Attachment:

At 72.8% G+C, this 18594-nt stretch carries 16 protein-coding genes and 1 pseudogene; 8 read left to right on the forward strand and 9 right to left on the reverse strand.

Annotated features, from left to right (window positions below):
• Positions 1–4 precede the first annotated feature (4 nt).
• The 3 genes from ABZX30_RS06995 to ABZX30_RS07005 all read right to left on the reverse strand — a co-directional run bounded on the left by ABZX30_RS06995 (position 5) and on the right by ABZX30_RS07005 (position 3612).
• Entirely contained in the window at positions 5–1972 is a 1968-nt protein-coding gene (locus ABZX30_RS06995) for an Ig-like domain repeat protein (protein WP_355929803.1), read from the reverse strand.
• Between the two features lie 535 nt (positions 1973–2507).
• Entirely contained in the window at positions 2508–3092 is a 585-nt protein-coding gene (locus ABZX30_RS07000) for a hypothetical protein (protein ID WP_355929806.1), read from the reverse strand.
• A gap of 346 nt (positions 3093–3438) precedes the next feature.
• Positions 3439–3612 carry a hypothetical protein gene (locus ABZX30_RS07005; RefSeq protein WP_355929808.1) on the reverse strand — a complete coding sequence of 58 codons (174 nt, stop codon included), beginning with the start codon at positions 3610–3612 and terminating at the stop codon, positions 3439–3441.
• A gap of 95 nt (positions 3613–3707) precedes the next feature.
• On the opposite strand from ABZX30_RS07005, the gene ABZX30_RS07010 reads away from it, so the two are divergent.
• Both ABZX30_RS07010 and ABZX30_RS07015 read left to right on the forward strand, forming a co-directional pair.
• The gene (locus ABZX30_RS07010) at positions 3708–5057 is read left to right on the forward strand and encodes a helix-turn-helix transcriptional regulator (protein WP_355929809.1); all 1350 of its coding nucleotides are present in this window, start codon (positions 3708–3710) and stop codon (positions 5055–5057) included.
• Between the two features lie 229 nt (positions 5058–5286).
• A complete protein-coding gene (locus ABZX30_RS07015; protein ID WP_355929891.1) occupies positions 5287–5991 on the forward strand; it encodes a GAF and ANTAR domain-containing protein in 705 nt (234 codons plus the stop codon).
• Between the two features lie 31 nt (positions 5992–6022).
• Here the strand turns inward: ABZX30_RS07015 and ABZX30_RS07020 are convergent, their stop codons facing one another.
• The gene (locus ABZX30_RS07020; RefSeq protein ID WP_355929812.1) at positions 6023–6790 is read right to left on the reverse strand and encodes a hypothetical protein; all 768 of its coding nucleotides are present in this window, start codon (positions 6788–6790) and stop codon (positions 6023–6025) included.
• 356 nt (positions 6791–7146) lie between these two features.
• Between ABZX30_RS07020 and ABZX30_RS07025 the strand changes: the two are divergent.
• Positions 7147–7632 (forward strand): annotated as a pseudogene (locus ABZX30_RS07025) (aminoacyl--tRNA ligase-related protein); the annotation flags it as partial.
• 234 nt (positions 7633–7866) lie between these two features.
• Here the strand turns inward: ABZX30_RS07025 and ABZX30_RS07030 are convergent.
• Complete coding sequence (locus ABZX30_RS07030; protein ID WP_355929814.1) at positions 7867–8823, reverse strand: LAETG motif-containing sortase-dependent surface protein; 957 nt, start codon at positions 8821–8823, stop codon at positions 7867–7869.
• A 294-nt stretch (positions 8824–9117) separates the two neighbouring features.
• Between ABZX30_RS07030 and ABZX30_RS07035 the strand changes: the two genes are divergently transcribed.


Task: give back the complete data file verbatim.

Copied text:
At 72.8% G+C, this 18594-nt stretch carries 16 protein-coding genes and 1 pseudogene; 8 read left to right on the forward strand and 9 right to left on the reverse strand.

Annotated features, from left to right (window positions below):
• Positions 1–4 precede the first annotated feature (4 nt).
• The 3 genes from ABZX30_RS06995 to ABZX30_RS07005 all read right to left on the reverse strand — a co-directional run bounded on the left by ABZX30_RS06995 (position 5) and on the right by ABZX30_RS07005 (position 3612).
• Entirely contained in the window at positions 5–1972 is a 1968-nt protein-coding gene (locus ABZX30_RS06995) for an Ig-like domain repeat protein (protein WP_355929803.1), read from the reverse strand.
• Between the two features lie 535 nt (positions 1973–2507).
• Entirely contained in the window at positions 2508–3092 is a 585-nt protein-coding gene (locus ABZX30_RS07000) for a hypothetical protein (protein ID WP_355929806.1), read from the reverse strand.
• A gap of 346 nt (positions 3093–3438) precedes the next feature.
• Positions 3439–3612 carry a hypothetical protein gene (locus ABZX30_RS07005; RefSeq protein WP_355929808.1) on the reverse strand — a complete coding sequence of 58 codons (174 nt, stop codon included), beginning with the start codon at positions 3610–3612 and terminating at the stop codon, positions 3439–3441.
• A gap of 95 nt (positions 3613–3707) precedes the next feature.
• On the opposite strand from ABZX30_RS07005, the gene ABZX30_RS07010 reads away from it, so the two are divergent.
• Both ABZX30_RS07010 and ABZX30_RS07015 read left to right on the forward strand, forming a co-directional pair.
• The gene (locus ABZX30_RS07010) at positions 3708–5057 is read left to right on the forward strand and encodes a helix-turn-helix transcriptional regulator (protein WP_355929809.1); all 1350 of its coding nucleotides are present in this window, start codon (positions 3708–3710) and stop codon (positions 5055–5057) included.
• Between the two features lie 229 nt (positions 5058–5286).
• A complete protein-coding gene (locus ABZX30_RS07015; protein ID WP_355929891.1) occupies positions 5287–5991 on the forward strand; it encodes a GAF and ANTAR domain-containing protein in 705 nt (234 codons plus the stop codon).
• Between the two features lie 31 nt (positions 5992–6022).
• Here the strand turns inward: ABZX30_RS07015 and ABZX30_RS07020 are convergent, their stop codons facing one another.
• The gene (locus ABZX30_RS07020; RefSeq protein ID WP_355929812.1) at positions 6023–6790 is read right to left on the reverse strand and encodes a hypothetical protein; all 768 of its coding nucleotides are present in this window, start codon (positions 6788–6790) and stop codon (positions 6023–6025) included.
• 356 nt (positions 6791–7146) lie between these two features.
• Between ABZX30_RS07020 and ABZX30_RS07025 the strand changes: the two are divergent.
• Positions 7147–7632 (forward strand): annotated as a pseudogene (locus ABZX30_RS07025) (aminoacyl--tRNA ligase-related protein); the annotation flags it as partial.
• 234 nt (positions 7633–7866) lie between these two features.
• Here the strand turns inward: ABZX30_RS07025 and ABZX30_RS07030 are convergent.
• Complete coding sequence (locus ABZX30_RS07030; protein ID WP_355929814.1) at positions 7867–8823, reverse strand: LAETG motif-containing sortase-dependent surface protein; 957 nt, start codon at positions 8821–8823, stop codon at positions 7867–7869.
• A 294-nt stretch (positions 8824–9117) separates the two neighbouring features.
• Between ABZX30_RS07030 and ABZX30_RS07035 the strand changes: the two genes are divergently transcribed.